Rh Factor Incompatibility

Once you find out you are pregnant, one of the very first tests your doctor will order is a blood test. This is to determine your blood type and Rh factor. This information is very important to know early on in the pregnancy since it affects the baby's health.

Four Blood Types Plus One More Factor

There are four blood types, A, B, AB and O. Each person has certain proteins in their blood which distinguish the blood type. There is another protein that is included in the classification of blood types and if this protein is present in the blood, then you are Rh positive. If the protein (antigen) is missing, then the result is Rh negative. Most people-about 85 percent-are Rh positive.

Rh Postive + Rh Negative = Potential Problems

If a woman is Rh negative and the father of the baby is Rh positive, there's a very good chance the baby will be Rh positive as well. There is a great potential for health problems for the baby in such a situation. If it is the mother's first pregnancy, the incompatibility problem is not so great because, barring an abnormality, the baby's blood does not enter the mother's circulatory system during pregnancy.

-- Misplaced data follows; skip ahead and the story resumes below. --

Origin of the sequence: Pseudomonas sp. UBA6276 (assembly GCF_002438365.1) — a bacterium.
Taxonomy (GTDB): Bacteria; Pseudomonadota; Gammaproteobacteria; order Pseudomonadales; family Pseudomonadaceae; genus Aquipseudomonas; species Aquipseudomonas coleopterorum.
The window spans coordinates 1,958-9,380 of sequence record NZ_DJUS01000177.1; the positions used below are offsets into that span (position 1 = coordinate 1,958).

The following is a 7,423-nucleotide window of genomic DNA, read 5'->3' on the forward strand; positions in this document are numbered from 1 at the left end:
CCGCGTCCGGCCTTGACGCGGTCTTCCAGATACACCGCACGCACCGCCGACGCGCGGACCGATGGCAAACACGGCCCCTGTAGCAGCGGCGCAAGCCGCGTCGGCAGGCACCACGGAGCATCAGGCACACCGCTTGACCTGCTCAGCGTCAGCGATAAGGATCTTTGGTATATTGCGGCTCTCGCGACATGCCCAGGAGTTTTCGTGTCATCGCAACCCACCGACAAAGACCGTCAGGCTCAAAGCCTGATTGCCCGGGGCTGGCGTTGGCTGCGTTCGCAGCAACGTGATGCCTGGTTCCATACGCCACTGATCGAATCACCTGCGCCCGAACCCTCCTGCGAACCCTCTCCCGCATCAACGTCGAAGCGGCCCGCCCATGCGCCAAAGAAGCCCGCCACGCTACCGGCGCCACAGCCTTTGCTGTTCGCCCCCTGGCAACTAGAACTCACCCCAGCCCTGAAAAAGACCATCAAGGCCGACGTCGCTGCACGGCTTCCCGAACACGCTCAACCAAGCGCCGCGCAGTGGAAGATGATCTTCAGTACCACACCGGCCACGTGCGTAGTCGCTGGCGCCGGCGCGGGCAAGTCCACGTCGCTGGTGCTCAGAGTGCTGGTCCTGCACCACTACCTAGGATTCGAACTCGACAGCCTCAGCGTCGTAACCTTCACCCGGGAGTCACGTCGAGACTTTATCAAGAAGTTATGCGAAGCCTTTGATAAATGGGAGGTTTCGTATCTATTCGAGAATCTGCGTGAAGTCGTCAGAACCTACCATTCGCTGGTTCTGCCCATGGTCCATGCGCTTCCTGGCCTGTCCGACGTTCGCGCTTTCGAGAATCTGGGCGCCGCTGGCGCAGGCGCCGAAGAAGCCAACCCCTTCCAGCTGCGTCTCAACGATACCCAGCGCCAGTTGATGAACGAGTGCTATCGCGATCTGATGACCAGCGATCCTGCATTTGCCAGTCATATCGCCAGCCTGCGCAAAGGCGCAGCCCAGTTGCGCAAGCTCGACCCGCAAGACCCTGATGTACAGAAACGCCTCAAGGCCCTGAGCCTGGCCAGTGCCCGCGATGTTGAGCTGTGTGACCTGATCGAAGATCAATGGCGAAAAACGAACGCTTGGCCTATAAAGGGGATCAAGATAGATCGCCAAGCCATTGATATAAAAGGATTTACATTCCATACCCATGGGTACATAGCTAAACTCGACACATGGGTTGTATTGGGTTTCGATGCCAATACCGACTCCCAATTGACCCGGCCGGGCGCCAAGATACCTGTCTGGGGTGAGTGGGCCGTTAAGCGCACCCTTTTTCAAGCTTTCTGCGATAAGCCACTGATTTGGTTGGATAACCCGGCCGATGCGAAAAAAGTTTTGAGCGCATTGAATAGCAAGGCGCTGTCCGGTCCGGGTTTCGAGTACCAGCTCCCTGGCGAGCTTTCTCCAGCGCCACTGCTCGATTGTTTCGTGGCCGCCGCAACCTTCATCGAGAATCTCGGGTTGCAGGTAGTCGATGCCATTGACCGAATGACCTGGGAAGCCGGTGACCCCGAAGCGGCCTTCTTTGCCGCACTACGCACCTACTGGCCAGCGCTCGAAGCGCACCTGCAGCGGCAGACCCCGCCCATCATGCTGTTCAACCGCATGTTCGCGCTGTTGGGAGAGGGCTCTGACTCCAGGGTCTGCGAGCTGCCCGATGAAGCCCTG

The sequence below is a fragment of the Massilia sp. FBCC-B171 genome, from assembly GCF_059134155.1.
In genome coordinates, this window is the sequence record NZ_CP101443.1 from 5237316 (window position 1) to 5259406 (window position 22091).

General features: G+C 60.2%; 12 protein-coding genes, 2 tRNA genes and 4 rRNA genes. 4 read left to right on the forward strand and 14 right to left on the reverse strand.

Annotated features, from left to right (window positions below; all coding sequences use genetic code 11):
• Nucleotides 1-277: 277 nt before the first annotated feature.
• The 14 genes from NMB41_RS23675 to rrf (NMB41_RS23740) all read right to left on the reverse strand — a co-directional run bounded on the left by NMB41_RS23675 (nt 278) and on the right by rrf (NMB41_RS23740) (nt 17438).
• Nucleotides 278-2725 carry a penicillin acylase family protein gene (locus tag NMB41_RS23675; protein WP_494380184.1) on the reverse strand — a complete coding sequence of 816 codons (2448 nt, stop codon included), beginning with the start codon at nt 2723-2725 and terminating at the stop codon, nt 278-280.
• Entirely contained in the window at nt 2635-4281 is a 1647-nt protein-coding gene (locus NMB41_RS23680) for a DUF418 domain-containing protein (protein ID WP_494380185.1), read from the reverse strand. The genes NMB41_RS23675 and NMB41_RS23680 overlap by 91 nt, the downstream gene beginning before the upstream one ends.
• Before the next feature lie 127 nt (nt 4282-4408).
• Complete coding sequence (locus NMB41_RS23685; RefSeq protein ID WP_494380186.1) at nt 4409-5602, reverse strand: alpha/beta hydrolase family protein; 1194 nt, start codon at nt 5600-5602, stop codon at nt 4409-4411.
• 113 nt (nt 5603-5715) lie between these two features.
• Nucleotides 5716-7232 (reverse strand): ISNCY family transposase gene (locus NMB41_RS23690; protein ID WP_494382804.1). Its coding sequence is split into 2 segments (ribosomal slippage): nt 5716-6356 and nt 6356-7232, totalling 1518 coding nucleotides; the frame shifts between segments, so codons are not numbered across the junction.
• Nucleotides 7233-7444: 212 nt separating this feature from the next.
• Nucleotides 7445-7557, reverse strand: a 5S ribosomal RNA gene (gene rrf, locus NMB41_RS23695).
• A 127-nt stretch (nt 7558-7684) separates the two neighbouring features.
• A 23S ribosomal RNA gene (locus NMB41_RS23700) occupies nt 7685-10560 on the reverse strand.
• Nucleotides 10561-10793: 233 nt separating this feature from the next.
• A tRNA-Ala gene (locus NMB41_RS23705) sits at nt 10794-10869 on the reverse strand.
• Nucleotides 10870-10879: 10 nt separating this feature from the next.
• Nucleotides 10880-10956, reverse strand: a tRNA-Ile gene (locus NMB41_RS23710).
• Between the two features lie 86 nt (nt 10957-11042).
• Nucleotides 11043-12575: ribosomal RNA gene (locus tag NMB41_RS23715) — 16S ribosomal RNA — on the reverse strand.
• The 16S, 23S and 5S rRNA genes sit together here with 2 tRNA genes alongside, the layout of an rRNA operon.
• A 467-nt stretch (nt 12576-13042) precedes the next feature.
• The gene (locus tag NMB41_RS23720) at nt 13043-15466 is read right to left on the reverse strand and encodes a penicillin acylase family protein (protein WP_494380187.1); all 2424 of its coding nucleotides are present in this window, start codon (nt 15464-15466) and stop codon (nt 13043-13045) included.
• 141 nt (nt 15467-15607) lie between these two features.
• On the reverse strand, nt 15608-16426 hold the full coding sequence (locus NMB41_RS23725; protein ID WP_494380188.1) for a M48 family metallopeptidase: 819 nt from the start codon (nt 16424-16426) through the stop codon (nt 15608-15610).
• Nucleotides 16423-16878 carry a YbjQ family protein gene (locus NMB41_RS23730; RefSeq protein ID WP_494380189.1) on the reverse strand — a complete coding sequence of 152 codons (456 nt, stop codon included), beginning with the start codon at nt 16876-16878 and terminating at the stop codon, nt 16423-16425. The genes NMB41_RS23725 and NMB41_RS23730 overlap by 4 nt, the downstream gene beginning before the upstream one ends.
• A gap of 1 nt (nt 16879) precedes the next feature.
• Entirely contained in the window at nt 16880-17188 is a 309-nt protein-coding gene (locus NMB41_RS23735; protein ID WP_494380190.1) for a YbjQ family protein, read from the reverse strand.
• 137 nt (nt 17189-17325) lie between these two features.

However, during the birthing process, the baby's blood can mix with the mother's blood and this is where the problem begins. If the baby's Rh positive blood enters the mother's body, her body will recognize the Rh protein as a foreign, enemy substance and can being to produce antibodies against the Rh positive protein. Blood transfusions with Rh positive blood, miscarriage and ectopic pregnancies are other ways Rh negative pregnant women can be exposed to the Rh protein.

When The Rh Factor Affects Baby

In a second or third pregnancy, serious danger may await an unborn Rh positive baby in the womb of an Rh negative mother. Her Rh negative antibodies recognize the presence of Rh proteins on the surface of the baby's blood cells as a foreign substance and they will cross into the baby's bloodstream to attack the cells. This can lead to swelling and rupture of the baby's red blood cells causing the blood count to drop to dangerous levels. This is known as Rh disease of the newborn.

Thankfully, Medicine Has Come A Long Way

In years gone by, this was often a fatal occurrence; however, today modern medicine has found ways to help prevent complications due to Rh factor incompatibility. Treatment is in the form of a series of two Rh immune-globulin shots which are administered during the first pregnancy. These shots act as a vaccine which prevents the mother's body from making more Rh antibodies which could potentially threaten another pregnancy or cause serious complications with a newborn.

The dangers of Rh factor incompatibility can result in severe damage to the newborn including anemia, jaundice, brain damage, and heart failure. It is important to have a blood test as soon as possible to determine Rh factor. With early detection and treatment of Rh incompatibility a mother can put her attention on more pleasant things-like the pending arrival of her new baby.


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